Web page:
Jefferson Airplane - Volunteers

If you have taken this one for spin so immediately.  Hey Fredrick...Wow!
"Good Shepherd" is a longtime favorite of mine.
Love the track.  Of all those political protest songs of that era, Volunteers was my personal favorite.  

One generation got old
One generation got soul
This generation got no destination to hold

Pick up the cry!

Great stuff.

I like J.Starship "Sunfighter" album:

"What if you were starving to death

And the only food you had was me

What would you say to the cannibal question

Would your answer be perfectly free?"

"Say, can I have some of your purple berries?
Yes, I've been eating them for six or seven weeks now,
haven't been sick once.
Probably keep us both alive"
Man does that take me back, rja.  Wooden Ships was always one of my favorites.  I listened to theLP so many times on my "record player" as a freshman in college, I wore the sucker out!  I'll have to dredge up a CD or download it.  'course if I dig the LP out, one sniff of the cover would probably knock me on my keister for the rest of the evening! 
Great album, was out when I was in the Services....
JEFFERSON AIRPLANE albums were recorded with care. From Surrealistic Pillow and beyond it sounds good. I have a Speakers Corner pressing of this and it does it justice. 
Did listen to "after bathing at baxters" the other night.  Took me way back...
Yep, those 1st, 3or4 albums are must-haves!

Keep me posted & Happy Listening!

When I hear the beginning of "After Bathing at Baxters", I am immediately transported back to Lincoln's birthday in the Spring of '68. That album had just began as I was reaching lift-off on my last "flight" ;-). Unlike I, Skip Spence, drummer on "Jefferson Airplane Takes Off" (and later in Moby Grape on rhythm guitar and vocals), and Mark Loomis, lead guitarist in Cupertino cult garage band The Chocolate Watchband, didn't know when to stop, and could be seen wandering around my home town of San Jose/Cupertino, lost forever in the clouds. As is, tragically, Brian Wilson.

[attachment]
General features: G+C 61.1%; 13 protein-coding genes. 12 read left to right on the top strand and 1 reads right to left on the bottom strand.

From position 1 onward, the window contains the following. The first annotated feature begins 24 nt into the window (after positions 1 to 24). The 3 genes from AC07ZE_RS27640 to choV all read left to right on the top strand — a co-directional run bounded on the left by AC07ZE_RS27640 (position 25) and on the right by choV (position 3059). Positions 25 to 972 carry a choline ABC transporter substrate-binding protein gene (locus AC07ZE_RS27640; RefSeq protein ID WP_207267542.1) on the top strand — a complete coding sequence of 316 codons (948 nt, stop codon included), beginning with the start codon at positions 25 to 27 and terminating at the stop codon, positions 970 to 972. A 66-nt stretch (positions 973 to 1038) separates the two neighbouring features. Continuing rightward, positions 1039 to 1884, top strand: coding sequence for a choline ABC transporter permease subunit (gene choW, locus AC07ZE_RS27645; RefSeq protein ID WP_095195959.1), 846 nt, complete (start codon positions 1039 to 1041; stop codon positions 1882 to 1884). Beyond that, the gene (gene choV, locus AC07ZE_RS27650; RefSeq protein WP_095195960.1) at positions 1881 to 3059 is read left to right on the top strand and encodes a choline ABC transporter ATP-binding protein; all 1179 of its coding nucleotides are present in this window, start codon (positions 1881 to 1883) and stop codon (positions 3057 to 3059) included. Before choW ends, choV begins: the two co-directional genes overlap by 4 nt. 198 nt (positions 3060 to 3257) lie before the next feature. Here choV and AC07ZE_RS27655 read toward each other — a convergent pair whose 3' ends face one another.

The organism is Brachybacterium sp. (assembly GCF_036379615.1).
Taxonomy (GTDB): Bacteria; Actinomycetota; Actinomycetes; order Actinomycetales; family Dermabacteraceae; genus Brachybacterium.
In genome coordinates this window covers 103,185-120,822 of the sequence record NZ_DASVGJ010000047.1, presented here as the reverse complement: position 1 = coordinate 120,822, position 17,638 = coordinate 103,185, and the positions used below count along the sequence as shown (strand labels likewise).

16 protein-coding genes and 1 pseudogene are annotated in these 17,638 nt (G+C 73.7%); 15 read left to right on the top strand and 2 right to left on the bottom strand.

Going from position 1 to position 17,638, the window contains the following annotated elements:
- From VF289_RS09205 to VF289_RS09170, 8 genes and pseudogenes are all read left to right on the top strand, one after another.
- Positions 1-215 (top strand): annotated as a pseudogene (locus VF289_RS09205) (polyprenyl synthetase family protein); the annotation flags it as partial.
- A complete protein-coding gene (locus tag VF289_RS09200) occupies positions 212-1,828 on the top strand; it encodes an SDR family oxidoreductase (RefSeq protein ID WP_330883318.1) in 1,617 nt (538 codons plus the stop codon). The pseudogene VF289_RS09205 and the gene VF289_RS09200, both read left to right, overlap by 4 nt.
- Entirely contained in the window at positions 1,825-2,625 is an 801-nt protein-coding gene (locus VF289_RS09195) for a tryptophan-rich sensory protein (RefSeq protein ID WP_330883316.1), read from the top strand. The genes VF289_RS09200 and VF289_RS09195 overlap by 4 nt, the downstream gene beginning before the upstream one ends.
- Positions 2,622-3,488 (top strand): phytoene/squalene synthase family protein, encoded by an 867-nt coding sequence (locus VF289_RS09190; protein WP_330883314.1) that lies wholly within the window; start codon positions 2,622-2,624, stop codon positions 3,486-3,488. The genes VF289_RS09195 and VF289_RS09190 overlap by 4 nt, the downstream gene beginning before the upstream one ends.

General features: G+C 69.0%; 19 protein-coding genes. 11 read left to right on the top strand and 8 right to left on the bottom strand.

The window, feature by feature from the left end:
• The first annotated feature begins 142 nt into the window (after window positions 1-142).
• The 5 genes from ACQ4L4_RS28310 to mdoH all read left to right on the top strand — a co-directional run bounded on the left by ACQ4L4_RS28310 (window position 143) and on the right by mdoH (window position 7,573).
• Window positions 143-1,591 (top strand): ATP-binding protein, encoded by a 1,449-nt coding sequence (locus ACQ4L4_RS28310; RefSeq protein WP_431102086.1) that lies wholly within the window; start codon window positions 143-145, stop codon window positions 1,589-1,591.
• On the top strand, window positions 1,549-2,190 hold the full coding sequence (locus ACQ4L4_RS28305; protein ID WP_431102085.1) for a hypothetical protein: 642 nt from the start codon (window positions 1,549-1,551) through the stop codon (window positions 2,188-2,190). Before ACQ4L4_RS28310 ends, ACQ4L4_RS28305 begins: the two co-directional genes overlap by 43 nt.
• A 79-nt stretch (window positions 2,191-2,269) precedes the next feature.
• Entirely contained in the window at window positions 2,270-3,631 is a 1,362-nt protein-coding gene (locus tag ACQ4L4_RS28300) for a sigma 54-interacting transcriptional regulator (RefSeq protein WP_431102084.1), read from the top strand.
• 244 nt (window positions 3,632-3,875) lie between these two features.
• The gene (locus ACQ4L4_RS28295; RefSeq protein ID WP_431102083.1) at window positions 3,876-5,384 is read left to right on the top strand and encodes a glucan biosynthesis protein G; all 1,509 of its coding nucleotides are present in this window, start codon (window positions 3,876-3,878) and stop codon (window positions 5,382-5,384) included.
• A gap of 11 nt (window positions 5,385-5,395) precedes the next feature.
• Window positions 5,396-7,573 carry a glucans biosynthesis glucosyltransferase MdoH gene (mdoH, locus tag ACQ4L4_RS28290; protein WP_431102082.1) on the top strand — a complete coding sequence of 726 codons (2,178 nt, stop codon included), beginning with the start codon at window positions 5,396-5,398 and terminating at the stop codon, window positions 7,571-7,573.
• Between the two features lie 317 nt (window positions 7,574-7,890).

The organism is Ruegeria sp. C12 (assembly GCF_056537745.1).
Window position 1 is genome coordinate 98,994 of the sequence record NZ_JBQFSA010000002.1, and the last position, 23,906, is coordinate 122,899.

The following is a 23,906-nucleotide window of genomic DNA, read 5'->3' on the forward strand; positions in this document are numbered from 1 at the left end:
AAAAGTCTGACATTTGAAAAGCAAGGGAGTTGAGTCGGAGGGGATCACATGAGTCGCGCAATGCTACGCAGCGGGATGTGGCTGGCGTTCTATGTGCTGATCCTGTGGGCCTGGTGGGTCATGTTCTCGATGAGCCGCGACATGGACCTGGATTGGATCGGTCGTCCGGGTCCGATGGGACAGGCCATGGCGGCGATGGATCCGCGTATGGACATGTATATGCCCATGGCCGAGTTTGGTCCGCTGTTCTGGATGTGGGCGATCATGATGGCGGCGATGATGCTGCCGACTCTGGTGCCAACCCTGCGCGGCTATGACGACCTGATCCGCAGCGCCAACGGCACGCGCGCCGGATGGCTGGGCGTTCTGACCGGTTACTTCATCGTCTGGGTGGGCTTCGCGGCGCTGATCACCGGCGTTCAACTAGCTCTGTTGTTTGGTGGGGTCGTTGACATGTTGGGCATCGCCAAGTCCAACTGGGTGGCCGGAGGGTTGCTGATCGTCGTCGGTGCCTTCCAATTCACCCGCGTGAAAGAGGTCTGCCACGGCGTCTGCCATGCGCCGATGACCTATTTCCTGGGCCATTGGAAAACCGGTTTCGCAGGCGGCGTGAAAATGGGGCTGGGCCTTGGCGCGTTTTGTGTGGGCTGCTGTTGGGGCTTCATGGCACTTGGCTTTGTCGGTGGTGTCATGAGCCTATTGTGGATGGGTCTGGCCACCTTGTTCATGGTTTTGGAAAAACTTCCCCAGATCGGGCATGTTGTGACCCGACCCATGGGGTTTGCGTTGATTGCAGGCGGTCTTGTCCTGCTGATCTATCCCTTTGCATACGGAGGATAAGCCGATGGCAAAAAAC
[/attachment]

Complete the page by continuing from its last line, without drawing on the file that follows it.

After '68 (when he was fed enormous amounts of LSD by a White Witch in NYC), Skip lived alternately in a State-funded halfway house in downtown San Jose and a trailer over the mountains in the beach town of Santa Cruz, bumming cigarettes from passers-by. He died of lung cancer in '99, two days shy of his 53rd birthday. Who knows what he could have done if not for the drugs? It's the same story with Syd Barrett of early Pink Floyd (whose solo album "Mapcap Laughs" is rather similar to Skip's "Oar" album, both incoherent ramblings) and Peter Green of early Fleetwood Mac, both acid casualties. It is the part of the Hippie story that is under-reported and acknowledged, imo.

This thread will get me on a roll...
After Volunteers it will morph to Hot Tuna’s Burgers, Live at Sweetwater and eventually Jorma’s Quah. This music gets better with age. Cheers,